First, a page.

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dc.contributor.advisorWitte, Maria
dc.contributor.advisorWitte, Jamesen_US
dc.contributor.advisorGilchrist, Michael R.en_US
dc.contributor.advisorWilliford, Henryen_US
dc.contributor.authorHodges, Traceyen_US
dc.date.accessioned2009-02-23T15:54:43Z
dc.date.available2009-02-23T15:54:43Z
dc.date.issued2008-12-15en_US
dc.identifier.urihttp://hdl.handle.net/10415/1446
dc.description.abstractThe college environment brings together adult learners from diverse backgrounds who have different goals, personal and work experiences, and learning styles. These learners have the ability to learn in as many ways as educators have ways to teach them and learn better when actively engaged in the learning process. This reality makes it important for adult educators to incorporate a variety of teaching methods in their courses to meet the needs of these learners. Gaming is one such teaching method, with the potential to reach a wide and diverse population of adult learners. The primary purpose of this study was to examine if the use of gaming would have an impact on learning and retention of knowledge of pediatric cardiovascular dysfunction content. Research questions included: What is the difference on pre and post-test scores of baccalaureate nursing students participating in gaming and traditional lecture methods of instruction? What is the knowledge retention level when using gaming as a method of instruction versus the traditional lecture method of instruction based on final examination scores of baccalaureate nursing students? The sample (N = 96) was a non-probability convenience sample of available nursing students at a southeastern four-year public university. Participants were randomly divided into an experimental and a control group. To determine whether or not learning and retention differed at a statistically significant level, a repeated measures ANOVA was calculated with a significance level of .05. The results (F (2, 93) = 74.07, p < .001) indicated participant learning and retention occurred at a statistically significant level within each group, but no statistically significant difference (F (2, 93) = .654, p = .522) existed between the two groups. The results indicated both traditional (lecture) and non-traditional (gaming) teaching methods are equally effective for enhanced learning and retention of knowledge.en_US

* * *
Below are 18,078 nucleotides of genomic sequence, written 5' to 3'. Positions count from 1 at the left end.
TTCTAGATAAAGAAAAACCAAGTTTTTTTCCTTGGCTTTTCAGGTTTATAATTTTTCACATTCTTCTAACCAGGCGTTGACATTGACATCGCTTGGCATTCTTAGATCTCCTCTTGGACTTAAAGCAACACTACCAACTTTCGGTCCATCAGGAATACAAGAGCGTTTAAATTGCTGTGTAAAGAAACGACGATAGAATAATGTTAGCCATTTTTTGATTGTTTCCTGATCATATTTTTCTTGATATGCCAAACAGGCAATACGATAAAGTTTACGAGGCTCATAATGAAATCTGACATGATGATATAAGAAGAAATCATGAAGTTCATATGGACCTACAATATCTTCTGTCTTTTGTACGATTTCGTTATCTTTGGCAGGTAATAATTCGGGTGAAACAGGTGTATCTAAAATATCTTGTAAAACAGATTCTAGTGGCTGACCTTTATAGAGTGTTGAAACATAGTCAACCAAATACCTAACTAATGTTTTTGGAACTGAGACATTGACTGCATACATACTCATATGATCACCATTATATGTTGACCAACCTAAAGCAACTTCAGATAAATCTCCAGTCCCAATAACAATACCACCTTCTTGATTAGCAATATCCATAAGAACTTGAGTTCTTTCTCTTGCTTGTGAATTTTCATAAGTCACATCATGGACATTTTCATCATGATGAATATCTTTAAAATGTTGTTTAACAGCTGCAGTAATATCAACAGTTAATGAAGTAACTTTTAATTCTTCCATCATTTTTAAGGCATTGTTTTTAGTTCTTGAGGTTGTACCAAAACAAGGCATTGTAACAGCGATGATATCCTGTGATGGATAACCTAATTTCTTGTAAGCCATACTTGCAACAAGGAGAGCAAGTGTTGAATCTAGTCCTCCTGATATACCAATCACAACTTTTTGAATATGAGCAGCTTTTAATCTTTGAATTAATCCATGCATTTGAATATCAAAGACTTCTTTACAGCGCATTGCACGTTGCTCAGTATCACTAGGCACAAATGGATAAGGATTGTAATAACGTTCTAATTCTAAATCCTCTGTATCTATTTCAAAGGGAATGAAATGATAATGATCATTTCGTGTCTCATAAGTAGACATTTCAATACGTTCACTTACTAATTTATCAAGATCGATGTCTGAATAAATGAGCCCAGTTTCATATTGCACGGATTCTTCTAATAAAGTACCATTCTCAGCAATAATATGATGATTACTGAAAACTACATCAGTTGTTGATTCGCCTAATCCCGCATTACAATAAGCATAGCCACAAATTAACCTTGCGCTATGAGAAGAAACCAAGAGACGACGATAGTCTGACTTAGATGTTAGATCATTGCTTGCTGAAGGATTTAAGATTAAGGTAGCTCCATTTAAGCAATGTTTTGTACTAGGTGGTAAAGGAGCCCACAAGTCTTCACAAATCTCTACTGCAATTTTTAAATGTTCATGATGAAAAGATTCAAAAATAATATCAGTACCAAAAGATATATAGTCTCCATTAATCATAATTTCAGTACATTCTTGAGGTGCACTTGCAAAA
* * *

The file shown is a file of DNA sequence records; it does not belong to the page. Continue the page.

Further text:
dc.language.isoen_USen_US
dc.subjectEducational Foundationsen_US
dc.subjecten_US
dc.subjectLeadership and Technologyen_US
dc.titleExamination of Gaming in Nursing Education and the Effects on Learning and Retentionen_US
dc.typeDissertationen_US
dc.embargo.lengthNO_RESTRICTIONen_US
dc.embargo.statusNOT_EMBARGOEDen_US


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